The decibel level is deafening. When did the world get so loud, and will the noise ever settle down?
While we all have strong opinions as to the “real source” of the root issues that seem to be swallowing us whole, there’s one conclusion that I think most would agree about: we are all distracted more than ever before.
This goes way beyond the teenager (or suit in NYC) that walks straight into a pole because they are lost in their phone. This is deeper than the upside-down disruption of the pandemic. And it’s more complicated than navigating through web of busy work and social or school calendars without losing our sanity.
To be sure, the speed of life today is a major contributor to our distraction. With so many balls in the air and things to think about, it’s not a surprise that something is bound to fall through the cracks – whether by mistake or increasingly by necessity. And maybe we just feel like smashing those glass balls on the ground anyway.
I’m not sure who started it, but the first person that started bragging about their overly full calendar has caused a more subtle pandemic if you ask me. While we probably don’t consciously or deliberately boast about how busy we are, it’s very common to publically “lament” or proudly complain about our responsibilities that demand our attention in the span of 24 hours. You’d think we don’t sleep anymore with all that action. Well, maybe that is partly true for anyone imprisoned in our cultural whirlwind.
There are two major problems with this mountain of distraction. First, we’re out of breath and in many cases exasperated if not downright miserable. But the second is even more critical: it keeps us from focusing on what matters most.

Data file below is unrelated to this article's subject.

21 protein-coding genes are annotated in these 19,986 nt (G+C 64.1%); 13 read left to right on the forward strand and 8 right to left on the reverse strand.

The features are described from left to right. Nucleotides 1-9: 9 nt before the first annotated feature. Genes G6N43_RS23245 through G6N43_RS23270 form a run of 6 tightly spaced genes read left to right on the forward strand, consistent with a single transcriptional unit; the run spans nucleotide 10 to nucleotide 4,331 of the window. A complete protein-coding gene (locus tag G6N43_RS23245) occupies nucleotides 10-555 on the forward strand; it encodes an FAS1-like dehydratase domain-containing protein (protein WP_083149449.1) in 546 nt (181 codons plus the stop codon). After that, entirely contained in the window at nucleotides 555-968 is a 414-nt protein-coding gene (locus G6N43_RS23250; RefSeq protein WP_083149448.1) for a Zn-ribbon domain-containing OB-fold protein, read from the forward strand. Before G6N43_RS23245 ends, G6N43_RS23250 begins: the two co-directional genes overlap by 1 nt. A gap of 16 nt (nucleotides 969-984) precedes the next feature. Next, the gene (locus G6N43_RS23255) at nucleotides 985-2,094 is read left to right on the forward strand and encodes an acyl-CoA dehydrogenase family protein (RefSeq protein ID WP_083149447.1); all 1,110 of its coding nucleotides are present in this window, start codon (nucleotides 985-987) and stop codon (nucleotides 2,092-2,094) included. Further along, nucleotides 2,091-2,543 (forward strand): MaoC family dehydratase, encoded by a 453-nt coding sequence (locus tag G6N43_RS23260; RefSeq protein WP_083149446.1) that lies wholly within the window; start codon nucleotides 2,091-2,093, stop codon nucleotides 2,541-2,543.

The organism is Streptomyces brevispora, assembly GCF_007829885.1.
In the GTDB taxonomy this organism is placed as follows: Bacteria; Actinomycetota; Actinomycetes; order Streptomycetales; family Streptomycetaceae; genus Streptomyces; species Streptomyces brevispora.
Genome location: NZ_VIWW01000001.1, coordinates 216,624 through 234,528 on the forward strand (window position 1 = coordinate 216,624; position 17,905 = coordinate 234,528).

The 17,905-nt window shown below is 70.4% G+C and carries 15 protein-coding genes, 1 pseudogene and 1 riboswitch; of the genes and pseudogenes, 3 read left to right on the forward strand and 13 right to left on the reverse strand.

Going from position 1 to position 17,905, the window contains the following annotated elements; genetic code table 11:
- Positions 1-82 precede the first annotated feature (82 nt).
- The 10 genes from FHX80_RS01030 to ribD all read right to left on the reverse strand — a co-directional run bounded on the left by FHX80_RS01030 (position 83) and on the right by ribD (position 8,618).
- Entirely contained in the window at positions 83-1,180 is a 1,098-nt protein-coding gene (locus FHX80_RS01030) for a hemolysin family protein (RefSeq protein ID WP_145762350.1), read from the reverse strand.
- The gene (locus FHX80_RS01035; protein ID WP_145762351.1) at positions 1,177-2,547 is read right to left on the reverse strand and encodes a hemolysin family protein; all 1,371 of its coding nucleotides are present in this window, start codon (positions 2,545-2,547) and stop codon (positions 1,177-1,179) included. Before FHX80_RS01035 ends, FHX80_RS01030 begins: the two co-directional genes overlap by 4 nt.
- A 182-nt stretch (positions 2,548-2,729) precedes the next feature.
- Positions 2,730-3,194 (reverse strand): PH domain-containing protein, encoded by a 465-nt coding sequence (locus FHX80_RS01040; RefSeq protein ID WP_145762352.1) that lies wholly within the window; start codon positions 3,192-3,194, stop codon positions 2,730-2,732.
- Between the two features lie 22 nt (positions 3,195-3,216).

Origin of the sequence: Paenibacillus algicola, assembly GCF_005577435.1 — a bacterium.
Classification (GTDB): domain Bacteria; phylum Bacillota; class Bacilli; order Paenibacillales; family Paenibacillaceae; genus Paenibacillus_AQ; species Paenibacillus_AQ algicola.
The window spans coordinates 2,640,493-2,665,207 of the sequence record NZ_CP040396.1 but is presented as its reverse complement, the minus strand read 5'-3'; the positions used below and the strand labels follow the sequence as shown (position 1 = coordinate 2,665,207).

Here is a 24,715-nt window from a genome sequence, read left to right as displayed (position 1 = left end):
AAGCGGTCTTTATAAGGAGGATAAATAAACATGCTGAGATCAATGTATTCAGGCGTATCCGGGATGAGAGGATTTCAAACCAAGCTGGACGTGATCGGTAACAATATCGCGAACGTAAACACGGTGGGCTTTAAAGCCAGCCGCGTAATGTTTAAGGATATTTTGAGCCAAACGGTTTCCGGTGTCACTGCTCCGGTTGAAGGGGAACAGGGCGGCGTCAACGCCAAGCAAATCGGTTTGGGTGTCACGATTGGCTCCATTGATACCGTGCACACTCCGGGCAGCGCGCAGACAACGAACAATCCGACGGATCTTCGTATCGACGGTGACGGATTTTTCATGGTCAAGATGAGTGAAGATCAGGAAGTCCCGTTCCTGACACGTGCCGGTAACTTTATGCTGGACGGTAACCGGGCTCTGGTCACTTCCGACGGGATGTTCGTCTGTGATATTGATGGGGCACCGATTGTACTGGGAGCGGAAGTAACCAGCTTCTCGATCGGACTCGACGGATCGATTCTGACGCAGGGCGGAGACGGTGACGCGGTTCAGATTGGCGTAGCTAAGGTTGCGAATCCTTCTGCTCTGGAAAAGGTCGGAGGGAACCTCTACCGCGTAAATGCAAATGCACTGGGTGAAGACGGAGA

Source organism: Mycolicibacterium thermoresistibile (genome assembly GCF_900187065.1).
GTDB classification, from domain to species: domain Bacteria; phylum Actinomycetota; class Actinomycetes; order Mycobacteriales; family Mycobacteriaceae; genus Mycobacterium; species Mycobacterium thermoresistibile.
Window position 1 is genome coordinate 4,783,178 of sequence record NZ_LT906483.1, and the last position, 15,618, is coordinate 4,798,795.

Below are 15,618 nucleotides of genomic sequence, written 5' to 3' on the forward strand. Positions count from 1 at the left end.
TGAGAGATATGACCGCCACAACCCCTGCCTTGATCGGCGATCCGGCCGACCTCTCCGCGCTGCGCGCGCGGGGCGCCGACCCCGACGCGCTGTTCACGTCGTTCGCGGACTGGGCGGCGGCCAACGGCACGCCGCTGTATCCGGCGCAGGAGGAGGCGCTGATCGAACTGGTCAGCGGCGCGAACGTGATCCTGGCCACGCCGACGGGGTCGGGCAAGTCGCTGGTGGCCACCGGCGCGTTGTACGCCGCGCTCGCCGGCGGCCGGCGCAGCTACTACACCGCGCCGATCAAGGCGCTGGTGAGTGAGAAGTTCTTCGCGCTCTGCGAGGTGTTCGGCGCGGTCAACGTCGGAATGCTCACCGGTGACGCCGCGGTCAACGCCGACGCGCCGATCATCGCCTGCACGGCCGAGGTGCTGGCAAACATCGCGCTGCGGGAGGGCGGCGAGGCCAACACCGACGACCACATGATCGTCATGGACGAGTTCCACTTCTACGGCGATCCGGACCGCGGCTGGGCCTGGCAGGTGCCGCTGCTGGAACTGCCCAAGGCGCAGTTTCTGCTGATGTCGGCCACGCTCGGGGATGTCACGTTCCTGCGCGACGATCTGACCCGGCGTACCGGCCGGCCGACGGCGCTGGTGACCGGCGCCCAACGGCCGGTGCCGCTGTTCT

The physical manifestation of our lost focus and fatigue is creating havoc on our minds and bodies. This light speed of life has suddenly turned into ludicrous speed, which is probably the most significant contributor to the rising mental health battle – with or without the impact of a global pandemic (although COVID is certainly piling on with evil pleasure). The unspoken expectation is that you must run as fast as the rest of the cool crew, and much like our champion Olympians, everyone is getting faster each year.
At some point along the journey of the last 25 years, I think we forgot the power of saying “no.” Or at least “not right now.” Or simply stating “that’s not important.” Because if we pause long enough to actually think, asking if something is important or just urgent in front of me are two totally different questions.
One of the best lines I’ve ever read in a book is from The Ruthless Elimination of Hurry by John Mark Comer: “why am I in a rush to become somebody I don’t even like?...”
Because if we’re being honest, this hurried up and distracted version of ourselves ain’t pretty. It certainly isn’t making us better, it’s just making us busier and more frantic. Are we trying to tell convince ourselves that we’re going faster and further? Do we expect a straight line up and to the right in all walks of life? Is that even possible when we’re so distracted?
Distraction is a dirty word to me. In business, the Dirty D is often disguised as productivity, efficiency, and even profitability. In our families, we have to literally wash the dirt out of our kids’ athletic clothes every day lest they get off track from their D-1 scholarship path. In our communities, we pick verbal fights and endlessly debate about non-essential tertiary issues that none of us will likely even remember in 5 years.
If only we could have one big time out, then maybe things will begin to reset back to square one. Oh wait, I think we already used that card.
So as we try to find our rhythms, whether new or old, might we at least think about what we’re running after? And why we’re chasing it?
Might we give ourselves grace to let go of the wrong race? To give ourselves the gift of time and guard it at all costs? Otherwise, our distractions will simply suck the life right out of us. Just like the Mega Maid vacuum in Spaceballs.
I’m convinced there is a better race with a different pace. Where endurance matters more than our ability to sprint. And most importantly brings with it a medal that matters when we unlace our shoes at the finish line.
Which race am I running then? The one with distractions where I run aimlessly that has my tank running on empty, or can I train to keep my eye fixed on the real prize of purpose and significance.
By default we’re already entered into one race. But it’s up to us whether we withdraw in order to intentionally chase something better.